James Poniewozik

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For 525 reviews, this critic has graded:
  • 42% higher than the average critic
  • 5% same as the average critic
  • 53% lower than the average critic
On average, this critic grades 2 points lower than other critics. (0-100 point scale)

James Poniewozik's Scores

Average review score: 64
Highest review score: 100 Transparent: Season 2
Lowest review score: 0 Dads: Season 1
Score distribution:
  1. Negative: 55 out of 525
525 tv reviews
    • 87 Metascore
    • 100 James Poniewozik
    It's raw, audacious, nuanced and richly, often excruciatingly funny.
    • 86 Metascore
    • 100 James Poniewozik
    It will repay you with a brutal but eloquent story that's finally less about how men fight and die than what happens to them when they fight and survive. It will show you how character and sheer, unfair randomness combine to produce cruelty or decency. And it will make you feel deeply for the men who return.
    • 94 Metascore
    • 100 James Poniewozik
    HBO’s fantasy series is as stirring in its action, as rich in characters, and more sweeping in scope as ever.
    • 91 Metascore
    • 100 James Poniewozik
    It is still a magnificent beast: bold, confident and venturing off in new directions.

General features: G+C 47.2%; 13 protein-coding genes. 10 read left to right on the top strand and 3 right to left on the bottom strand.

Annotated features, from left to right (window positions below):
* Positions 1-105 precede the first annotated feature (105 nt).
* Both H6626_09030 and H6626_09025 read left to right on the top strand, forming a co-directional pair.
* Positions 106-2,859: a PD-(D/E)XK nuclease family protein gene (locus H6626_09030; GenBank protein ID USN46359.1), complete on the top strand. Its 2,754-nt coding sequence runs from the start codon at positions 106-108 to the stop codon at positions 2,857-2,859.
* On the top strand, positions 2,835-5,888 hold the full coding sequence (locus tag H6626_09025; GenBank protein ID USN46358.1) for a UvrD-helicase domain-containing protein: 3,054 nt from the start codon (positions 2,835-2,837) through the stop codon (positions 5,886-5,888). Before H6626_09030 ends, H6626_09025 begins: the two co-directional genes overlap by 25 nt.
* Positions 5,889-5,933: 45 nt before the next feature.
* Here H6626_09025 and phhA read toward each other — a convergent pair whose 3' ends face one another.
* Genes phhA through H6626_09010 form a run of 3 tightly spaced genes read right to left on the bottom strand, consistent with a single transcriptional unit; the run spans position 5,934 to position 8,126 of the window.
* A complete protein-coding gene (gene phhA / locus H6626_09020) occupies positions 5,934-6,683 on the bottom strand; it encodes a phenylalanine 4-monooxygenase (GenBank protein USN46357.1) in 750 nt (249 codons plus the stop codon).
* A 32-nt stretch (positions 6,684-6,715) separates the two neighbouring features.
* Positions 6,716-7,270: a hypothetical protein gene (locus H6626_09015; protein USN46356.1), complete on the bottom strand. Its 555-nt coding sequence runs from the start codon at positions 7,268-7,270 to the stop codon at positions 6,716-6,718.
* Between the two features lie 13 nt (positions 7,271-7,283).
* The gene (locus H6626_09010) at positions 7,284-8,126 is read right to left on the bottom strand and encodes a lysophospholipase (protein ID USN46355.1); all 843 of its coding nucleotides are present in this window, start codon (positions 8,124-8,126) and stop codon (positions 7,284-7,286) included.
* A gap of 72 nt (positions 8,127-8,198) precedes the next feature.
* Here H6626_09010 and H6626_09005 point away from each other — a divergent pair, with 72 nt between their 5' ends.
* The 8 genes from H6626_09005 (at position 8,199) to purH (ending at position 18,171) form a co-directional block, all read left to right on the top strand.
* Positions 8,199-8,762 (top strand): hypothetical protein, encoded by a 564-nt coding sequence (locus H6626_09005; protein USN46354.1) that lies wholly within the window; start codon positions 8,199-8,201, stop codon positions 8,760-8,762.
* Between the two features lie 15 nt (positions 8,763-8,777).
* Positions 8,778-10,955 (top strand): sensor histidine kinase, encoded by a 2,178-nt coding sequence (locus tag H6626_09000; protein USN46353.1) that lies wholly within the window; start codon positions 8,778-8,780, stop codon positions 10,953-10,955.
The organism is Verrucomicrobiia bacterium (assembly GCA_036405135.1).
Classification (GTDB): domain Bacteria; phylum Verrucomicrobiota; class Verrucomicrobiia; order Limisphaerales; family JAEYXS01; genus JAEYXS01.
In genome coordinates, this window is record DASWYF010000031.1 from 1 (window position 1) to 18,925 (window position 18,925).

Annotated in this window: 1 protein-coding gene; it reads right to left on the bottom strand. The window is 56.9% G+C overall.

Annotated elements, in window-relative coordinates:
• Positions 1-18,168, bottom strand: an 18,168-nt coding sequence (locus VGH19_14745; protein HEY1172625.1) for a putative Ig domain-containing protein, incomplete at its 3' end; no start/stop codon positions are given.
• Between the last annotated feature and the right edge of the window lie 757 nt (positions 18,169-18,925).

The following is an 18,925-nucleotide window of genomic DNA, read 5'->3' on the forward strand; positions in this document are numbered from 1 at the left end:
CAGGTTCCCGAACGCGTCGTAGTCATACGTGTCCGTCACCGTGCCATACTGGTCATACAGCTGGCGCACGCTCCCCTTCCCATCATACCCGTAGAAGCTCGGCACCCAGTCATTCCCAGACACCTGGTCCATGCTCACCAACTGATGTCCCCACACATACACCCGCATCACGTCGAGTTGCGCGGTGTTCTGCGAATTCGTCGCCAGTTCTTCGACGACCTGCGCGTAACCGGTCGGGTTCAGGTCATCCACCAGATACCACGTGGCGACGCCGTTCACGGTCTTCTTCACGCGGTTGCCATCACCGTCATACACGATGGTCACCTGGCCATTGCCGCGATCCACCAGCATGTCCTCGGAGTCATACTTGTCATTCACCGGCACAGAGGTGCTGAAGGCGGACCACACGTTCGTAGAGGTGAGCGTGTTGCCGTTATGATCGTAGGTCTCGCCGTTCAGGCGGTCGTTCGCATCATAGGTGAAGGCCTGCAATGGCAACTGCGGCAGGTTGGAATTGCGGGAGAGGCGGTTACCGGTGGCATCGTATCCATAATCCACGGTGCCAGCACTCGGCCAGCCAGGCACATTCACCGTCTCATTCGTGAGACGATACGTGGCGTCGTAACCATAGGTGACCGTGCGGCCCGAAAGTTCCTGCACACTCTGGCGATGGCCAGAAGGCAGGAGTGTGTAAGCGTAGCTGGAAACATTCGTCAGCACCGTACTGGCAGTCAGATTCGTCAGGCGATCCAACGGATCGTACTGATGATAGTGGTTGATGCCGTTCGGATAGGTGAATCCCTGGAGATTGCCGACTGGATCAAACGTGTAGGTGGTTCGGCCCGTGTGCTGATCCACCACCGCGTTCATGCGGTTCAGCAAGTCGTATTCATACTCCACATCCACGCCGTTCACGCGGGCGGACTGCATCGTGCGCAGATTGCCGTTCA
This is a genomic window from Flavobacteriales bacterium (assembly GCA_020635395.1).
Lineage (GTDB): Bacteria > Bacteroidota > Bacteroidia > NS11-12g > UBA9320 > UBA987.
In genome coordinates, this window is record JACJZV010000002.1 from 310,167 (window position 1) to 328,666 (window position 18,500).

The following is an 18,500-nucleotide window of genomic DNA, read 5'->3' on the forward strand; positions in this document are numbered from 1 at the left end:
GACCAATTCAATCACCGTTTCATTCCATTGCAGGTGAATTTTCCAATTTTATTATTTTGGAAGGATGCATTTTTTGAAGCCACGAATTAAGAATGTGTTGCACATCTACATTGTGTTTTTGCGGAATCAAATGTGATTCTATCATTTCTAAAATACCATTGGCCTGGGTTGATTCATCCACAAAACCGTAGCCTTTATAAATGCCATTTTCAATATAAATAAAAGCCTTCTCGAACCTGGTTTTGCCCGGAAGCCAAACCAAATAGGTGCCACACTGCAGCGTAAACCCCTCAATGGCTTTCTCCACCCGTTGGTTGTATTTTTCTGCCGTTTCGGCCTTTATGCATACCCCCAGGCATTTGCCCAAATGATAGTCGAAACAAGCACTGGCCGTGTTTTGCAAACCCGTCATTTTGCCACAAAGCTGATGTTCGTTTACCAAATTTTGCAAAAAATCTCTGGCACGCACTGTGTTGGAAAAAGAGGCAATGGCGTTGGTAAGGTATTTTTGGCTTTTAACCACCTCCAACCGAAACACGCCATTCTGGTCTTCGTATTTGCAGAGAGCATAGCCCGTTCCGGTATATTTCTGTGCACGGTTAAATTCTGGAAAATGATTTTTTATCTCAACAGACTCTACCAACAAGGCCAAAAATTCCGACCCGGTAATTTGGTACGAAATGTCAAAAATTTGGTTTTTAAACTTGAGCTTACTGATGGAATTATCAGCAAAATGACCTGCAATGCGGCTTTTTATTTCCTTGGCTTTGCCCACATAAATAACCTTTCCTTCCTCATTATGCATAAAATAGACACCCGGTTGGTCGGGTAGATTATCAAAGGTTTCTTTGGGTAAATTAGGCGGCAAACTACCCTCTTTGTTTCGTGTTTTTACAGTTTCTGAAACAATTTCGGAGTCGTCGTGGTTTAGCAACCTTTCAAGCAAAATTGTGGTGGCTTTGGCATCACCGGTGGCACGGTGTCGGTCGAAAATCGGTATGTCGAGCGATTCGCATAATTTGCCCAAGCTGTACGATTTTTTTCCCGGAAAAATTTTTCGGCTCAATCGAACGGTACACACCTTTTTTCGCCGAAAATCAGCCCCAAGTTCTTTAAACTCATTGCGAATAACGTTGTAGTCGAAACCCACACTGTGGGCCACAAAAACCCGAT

• 94 Metascore
    • 100 James Poniewozik
    Season two broadens its focus to the vast extended Pfefferman mishpocheh: children, in-laws, exes and long-gone ancestors. And it’s all the richer for it.
    • 92 Metascore
    • 100 James Poniewozik
    I can't recommend the series highly enough, particularly for the phenomenal performances by Lewis and Danes.
    • 90 Metascore
    • 100 James Poniewozik
    Dry and offbeat, with an immediate, original voice, this comedy is a back-roads drive through the expansive territory between rags and riches.
    • 91 Metascore
    • 100 James Poniewozik
    Master of None, the year’s best comedy straight out of the gate, is a lot of things.
    • 92 Metascore
    • 100 James Poniewozik
    As the pressure rises, The Americans, already one of TV’s most astute shows about marriage, also becomes more and more a show about parenting and how parents invest themselves in their children.
    • tbd Metascore
    • 100 James Poniewozik
    Each episode is tightly, often ingeniously plotted; they range from sweet romance to urban satire to comedies of manners, and each delivers more depth of character than TV episodes three times as long.
    • 92 Metascore
    • 100 James Poniewozik
    Astonishing. ... The Shield did what network cop shows have lately abandoned: it created a richly imagined world with continuing story lines, driven by L.A.'s roiling racial politics--achieving a payoff far bigger than solving the murder of the week.
    • tbd Metascore
    • 100 James Poniewozik
    The key to Angels is that it is realistic and fantastic at once--a miraculous event in mundane circumstances, like a biblical visitation--and Nichols' movie-series is appropriately epic and gritty.
    • 88 Metascore
    • 100 James Poniewozik
    In looks and structure, Arrested Development is like a 30-min. drama, just a hilarious one. In most network sitcoms nowadays, the wisecracking characters are aware that they're being funny. The oblivious Bluths are funny despite themselves.
    • 93 Metascore
    • 100 James Poniewozik